NICE has approved bosutinib for leukaemia and pemetrexed for lung cancer for routine use on the NHS because the companies that market them lowered their prices.
Previously both drugs had been available only if a person’s doctor applied through the Cancer Drugs Fund.
The discounted prices mean that both drugs are now considered value for money.
Professor Carole Longson, director of the centre for health technology evaluation at NICE, said: “It’s great to see that companies are engaging with our CDF reconsideration process in a constructive way, resulting in these positive recommendations. This is good news. As these drugs move into routine budgets, CDF funding can be freed up for other new and innovative cancer treatments.”
The NHS now has a legal obligation to make both drugs available to all eligible people who need it, if they and their doctor agree it is the right treatment.
NICE has recommended bosutinib to treat some people with chronic myeloid leukaemia when other treatments no longer work.
Pemetrexed was already recommended as a first option for people with advanced non-small-cell lung cancer. The new guidance means it will now be available to a broader range of patients as an option to stop a person’s cancer returning if they are in remission.
Both bosutinib and pemetrexed work by targeting specific cancer cells to stop them growing and multiplying.
I have found this to be exciting news that the new Fund is in place and working as we have some very expensive drugs being Trialed at the moment so it looks that this might cover them coming into place.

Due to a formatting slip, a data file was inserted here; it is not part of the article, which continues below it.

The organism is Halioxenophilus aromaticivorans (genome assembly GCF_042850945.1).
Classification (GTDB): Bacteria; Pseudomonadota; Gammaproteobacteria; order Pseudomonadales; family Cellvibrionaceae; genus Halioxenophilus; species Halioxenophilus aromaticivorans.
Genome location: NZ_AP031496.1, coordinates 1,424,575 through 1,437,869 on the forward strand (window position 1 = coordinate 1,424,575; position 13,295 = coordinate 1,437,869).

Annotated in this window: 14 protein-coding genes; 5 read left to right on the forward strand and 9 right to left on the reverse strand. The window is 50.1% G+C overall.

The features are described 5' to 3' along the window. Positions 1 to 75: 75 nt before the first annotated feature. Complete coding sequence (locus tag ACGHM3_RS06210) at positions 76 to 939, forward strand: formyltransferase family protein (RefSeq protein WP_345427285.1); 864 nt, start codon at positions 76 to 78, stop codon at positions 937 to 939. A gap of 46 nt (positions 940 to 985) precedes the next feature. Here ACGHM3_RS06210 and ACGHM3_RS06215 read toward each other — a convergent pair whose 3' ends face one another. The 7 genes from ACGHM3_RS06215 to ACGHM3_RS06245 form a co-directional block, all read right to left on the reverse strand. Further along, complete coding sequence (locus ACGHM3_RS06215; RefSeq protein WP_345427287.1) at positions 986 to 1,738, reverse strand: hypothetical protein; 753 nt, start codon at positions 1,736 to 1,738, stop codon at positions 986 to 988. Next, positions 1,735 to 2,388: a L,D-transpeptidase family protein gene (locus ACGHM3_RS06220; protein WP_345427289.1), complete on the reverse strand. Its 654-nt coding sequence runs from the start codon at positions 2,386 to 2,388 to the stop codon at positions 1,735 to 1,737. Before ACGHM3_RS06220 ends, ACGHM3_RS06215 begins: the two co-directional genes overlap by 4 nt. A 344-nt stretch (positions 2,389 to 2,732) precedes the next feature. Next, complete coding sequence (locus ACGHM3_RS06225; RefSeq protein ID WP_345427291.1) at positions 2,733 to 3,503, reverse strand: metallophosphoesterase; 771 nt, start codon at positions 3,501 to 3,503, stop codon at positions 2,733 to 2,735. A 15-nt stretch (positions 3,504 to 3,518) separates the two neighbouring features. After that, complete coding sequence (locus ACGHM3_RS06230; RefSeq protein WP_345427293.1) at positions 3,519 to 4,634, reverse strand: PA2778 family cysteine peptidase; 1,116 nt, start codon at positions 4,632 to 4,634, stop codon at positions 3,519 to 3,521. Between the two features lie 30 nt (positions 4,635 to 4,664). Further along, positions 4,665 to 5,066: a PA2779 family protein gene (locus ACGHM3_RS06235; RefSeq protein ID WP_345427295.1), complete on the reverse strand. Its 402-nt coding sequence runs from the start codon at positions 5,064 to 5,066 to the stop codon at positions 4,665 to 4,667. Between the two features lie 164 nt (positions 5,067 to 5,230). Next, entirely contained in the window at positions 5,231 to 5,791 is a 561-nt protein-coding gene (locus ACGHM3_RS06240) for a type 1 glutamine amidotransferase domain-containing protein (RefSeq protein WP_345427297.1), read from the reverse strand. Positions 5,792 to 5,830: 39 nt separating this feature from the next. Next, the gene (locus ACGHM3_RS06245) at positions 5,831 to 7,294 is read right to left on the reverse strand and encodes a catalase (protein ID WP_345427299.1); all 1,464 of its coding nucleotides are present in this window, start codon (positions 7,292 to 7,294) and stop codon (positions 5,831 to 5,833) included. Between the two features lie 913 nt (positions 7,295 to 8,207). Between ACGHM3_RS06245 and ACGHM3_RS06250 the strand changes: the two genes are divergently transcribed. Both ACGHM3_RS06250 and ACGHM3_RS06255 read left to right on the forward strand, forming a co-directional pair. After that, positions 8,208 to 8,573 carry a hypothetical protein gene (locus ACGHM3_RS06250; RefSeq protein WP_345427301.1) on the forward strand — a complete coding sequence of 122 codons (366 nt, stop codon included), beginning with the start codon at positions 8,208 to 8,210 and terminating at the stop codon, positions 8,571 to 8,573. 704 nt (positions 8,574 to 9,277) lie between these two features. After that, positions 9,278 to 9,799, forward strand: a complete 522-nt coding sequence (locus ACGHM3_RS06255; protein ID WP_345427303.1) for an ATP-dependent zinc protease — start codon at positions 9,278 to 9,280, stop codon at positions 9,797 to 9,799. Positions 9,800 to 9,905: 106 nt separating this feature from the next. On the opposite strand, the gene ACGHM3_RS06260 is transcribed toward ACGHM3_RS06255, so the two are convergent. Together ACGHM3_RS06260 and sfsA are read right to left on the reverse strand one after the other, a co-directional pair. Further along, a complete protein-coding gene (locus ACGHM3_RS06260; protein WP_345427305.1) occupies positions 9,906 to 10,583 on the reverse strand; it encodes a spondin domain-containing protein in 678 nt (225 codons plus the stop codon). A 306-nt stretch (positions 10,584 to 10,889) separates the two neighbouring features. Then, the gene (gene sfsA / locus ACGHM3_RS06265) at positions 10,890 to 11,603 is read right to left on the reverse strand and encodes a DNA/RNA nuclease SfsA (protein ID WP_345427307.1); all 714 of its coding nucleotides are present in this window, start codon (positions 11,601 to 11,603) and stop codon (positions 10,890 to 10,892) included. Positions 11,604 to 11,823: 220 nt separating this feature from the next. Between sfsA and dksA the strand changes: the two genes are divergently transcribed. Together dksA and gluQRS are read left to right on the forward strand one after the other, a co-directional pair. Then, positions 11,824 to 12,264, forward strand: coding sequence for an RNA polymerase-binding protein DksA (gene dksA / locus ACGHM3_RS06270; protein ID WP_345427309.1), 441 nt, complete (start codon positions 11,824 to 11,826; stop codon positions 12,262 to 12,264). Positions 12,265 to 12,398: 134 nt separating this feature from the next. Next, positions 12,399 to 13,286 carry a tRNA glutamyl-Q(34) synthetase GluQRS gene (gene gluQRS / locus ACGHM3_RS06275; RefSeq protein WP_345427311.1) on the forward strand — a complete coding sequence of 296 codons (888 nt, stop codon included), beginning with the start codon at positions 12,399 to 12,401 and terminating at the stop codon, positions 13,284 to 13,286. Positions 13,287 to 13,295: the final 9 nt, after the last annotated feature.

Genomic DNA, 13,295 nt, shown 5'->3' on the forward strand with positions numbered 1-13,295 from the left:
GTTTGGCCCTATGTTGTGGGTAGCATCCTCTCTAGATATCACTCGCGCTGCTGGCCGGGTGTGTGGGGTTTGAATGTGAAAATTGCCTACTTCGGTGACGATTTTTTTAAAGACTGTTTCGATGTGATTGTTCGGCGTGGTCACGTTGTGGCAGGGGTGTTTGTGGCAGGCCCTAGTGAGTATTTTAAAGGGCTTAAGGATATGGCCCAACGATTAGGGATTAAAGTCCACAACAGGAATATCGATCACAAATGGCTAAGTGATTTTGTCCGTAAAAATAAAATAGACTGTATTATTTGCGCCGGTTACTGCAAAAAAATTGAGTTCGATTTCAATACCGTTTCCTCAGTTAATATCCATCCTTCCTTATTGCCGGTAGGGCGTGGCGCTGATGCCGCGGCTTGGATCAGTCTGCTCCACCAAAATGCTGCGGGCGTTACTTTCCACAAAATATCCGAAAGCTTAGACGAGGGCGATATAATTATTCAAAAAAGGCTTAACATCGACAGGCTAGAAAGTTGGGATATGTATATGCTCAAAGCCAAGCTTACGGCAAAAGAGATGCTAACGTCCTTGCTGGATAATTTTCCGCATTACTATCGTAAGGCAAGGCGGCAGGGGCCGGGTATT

With The Francis Crick opening up so much research is going on now so we need all the help in the NHS to keep the cost of drugs down as well.
The new building, located in the London Borough of Camden, will open soon amid a unique cluster of scientific skill, leading hospitals and one of the world’s top universities, UCL. It will provide a new focal point for the considerable talent and knowledge in the area while playing its part in the life of the local community
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Chinese cladding contractor facing HSE asbestos probe
The Health and Safety Executive has launched the probe following problems on Yuanda sites in Australia.
White asbestos was found in roof panels imported by Yuanda from China and used on a new hospital in Perth.
A letter seen by the Enquirer states that the HSE has “established contact with Yuanda (UK) Co. Ltd. to conduct preliminary enquiries, establish their relationship to Yuanda Australia, understand the operation of their supply chain and the specification and quality assurance and quantity of materials they bring into the UK.”
It is understood the HSE has taken a number of samples from Yuanda sites in this country.
No-one at Yuanda UK was available to comment but it is understood that the firm is confident that no materials used in its projects contain asbestos.
Yuanda UK told campaigners at the International Ban Asbestos Secretariat: “We have undertaken a comprehensive review of all our materials and products and confirm that none used in the UK and Europe raises any concerns.
“The materials used for our projects are all specified and checked by Yuanda UK and we do not use materials from the suppliers who provided the materials in question in the Australian projects.”